The Ethics of Exile
a political theory of diaspora
Exiles have long been transformative actors in their homelands: they foment revolution, sustain dissent, and work to create renewed political institutions and identities back home. Ongoing waves of migration ensure that they will continue to play these vital roles. Rather than focus on what exiles mean for the countries they enter--a perspective that often treats them as passive victims--The Ethics of Exile recognises their political and moral agency, and explores their rich and vital relationship to the communities they have left. It offers a rare view of the other side of the migration story.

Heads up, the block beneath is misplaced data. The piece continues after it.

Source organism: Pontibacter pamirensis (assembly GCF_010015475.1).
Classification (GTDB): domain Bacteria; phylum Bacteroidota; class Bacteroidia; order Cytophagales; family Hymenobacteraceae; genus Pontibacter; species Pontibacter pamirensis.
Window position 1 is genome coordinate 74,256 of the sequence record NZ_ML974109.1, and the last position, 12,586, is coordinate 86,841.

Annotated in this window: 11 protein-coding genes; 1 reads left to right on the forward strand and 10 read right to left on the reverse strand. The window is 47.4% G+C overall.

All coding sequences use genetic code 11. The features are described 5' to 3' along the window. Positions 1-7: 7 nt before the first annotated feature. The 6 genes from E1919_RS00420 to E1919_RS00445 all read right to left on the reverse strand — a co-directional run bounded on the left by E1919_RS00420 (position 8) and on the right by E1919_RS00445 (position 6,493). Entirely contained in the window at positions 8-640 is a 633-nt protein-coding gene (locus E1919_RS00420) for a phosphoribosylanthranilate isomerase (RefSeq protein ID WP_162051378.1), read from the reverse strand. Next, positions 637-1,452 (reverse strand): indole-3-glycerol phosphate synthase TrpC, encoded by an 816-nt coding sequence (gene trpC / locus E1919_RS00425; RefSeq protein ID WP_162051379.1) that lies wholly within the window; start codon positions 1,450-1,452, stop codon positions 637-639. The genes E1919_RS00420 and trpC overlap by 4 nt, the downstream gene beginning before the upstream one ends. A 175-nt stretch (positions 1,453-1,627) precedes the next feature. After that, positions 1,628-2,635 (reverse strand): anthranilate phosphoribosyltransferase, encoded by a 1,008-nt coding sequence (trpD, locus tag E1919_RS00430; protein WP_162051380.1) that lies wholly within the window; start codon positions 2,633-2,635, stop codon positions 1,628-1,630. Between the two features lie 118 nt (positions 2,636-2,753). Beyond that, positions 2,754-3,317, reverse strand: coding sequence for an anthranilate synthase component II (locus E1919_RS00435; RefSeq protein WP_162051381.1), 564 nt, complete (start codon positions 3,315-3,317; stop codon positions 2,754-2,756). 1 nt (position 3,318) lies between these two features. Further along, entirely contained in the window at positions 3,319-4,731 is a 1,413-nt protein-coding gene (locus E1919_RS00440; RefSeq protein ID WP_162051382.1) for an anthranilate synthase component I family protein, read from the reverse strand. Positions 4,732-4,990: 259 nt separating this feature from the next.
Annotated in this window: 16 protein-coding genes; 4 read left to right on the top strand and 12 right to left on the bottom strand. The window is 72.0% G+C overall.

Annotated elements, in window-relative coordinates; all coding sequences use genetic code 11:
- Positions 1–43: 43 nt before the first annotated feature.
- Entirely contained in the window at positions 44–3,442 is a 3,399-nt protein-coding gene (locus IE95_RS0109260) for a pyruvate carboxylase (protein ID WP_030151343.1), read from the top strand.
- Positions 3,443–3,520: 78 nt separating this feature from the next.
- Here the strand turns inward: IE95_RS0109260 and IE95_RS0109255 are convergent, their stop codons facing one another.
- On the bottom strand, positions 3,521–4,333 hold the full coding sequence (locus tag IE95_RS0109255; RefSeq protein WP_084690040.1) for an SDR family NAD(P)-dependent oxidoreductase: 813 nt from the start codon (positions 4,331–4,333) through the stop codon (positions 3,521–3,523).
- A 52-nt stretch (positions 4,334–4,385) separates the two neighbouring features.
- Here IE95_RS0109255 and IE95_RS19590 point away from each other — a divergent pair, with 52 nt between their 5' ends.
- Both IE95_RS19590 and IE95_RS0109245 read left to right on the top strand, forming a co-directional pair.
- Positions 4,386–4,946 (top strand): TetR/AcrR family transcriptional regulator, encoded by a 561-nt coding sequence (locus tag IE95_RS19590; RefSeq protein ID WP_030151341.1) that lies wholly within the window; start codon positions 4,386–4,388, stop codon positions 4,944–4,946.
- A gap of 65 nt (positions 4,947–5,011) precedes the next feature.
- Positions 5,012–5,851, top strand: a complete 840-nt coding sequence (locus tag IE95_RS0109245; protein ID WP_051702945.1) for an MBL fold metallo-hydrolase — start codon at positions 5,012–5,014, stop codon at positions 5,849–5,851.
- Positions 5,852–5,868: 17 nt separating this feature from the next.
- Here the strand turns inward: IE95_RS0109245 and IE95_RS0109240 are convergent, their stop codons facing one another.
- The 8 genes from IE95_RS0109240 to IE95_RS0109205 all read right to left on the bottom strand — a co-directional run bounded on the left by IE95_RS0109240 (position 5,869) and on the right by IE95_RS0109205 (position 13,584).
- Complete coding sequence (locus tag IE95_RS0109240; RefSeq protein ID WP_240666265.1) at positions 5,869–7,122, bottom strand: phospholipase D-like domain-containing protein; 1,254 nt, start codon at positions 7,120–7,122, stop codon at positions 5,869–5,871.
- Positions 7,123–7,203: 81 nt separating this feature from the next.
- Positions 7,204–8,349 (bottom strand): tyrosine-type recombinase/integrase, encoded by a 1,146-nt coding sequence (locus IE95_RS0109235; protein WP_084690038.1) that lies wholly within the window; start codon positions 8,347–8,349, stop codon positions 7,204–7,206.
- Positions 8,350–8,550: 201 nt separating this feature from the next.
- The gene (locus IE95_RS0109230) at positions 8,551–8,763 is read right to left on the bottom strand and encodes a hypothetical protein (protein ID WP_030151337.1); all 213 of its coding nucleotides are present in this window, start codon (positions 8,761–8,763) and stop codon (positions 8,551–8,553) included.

Engaging with a series of case studies, this book identifies the responsibilities and rights exiles have and the important roles they play in homeland politics. It argues that exile politics performs two functions: it can correct defective political institutions back home, and it can counter asymmetries of voice and power abroad. In short, exiles can act both as a linchpin and a buffer between political communities in crisis and the international actors who seek to, variously, aid and exploit them. When we think about the duties we owe to those forced to leave their homes, we should consider how to enable rather than thwart these roles.